Leadership Lessons: Allow Your Team To Work In Their Strengths

For three years now I have been blessed to work for an amazing ministry. It has proven to be the most challenging but most rewarding experience leading a team that truly believes in the mission 100%. I have never in my 17 years experience working with nonprofit ministries been apart of anything that has such internal support that drives everyone involved to external excellence.

I am often asked what is a key leadership lesson that I have really taken to heart since becoming the Executive Director of Family Life Services. My answer is simple:

I try to always always always allow my staff to operate in their strengths.

Early into the the hiring process  I ask potential staff members to take the Strengths Finder 2.0 leadership assessment by Tom Rath during their very L-O-N-G interview cycle and we share those findings with the rest of the staff.

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If I find myself starting to get frustrated with someone’s performance, or if I think something is “off” I have started to immediately ask myself this question: What am I asking this person to accomplish that is a weakness for them rather than a strength based on the gifts and talents the Lord has naturally gifted them to do?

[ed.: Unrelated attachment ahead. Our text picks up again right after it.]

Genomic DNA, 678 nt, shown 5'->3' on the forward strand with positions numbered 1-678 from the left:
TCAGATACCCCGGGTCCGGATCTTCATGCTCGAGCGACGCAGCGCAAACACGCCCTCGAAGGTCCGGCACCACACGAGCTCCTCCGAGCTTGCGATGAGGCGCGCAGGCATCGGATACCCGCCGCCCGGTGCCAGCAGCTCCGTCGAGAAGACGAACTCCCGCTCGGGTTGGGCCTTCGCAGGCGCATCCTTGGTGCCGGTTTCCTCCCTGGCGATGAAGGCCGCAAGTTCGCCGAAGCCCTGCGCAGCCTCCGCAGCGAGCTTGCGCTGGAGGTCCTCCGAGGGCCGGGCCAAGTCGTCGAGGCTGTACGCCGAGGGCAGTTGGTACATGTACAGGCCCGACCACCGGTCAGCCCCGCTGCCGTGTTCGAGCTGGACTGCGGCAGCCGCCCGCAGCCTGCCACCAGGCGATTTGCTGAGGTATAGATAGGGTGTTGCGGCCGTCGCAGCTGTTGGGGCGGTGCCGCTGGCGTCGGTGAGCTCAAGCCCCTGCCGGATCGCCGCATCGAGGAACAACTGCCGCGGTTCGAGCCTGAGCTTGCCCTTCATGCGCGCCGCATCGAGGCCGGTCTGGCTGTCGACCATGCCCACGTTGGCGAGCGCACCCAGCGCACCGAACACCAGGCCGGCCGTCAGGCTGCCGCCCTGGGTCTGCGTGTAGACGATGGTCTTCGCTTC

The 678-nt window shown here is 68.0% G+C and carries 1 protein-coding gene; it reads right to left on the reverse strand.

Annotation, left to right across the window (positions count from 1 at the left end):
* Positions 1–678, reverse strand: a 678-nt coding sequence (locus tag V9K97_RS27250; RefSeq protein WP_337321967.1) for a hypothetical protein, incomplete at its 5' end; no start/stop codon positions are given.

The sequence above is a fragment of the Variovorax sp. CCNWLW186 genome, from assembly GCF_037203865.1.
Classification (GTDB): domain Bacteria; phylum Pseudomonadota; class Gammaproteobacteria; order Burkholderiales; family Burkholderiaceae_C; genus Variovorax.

Almost always team unity and achievement comes from everyone working in their strengths. Oh yeah, and we pray. A ton.

It is that simple.


  1. Julie Parton says:

    One of the things I especially like about this instrument is that it rates you on specific strength themes, like Adaptability or Competition or Intellection; but then it also groups those into “categories,” like Strategic Thinking, or Relationship Building, etc. That way the org. can maximize its collective strength by intentionally turning to the team member who excels in a given category when then team is dealing with something that needs that particular “expertise.”

    • Hello Julie! Yes! I know who to call on for certain jobs because it is going to be fun for them, and not extra “work”. This is the best tool I found not only looking at the specifics but collective grouping. Great point. And thanks so much for commenting. I appreciate you so much. Miss you friend!

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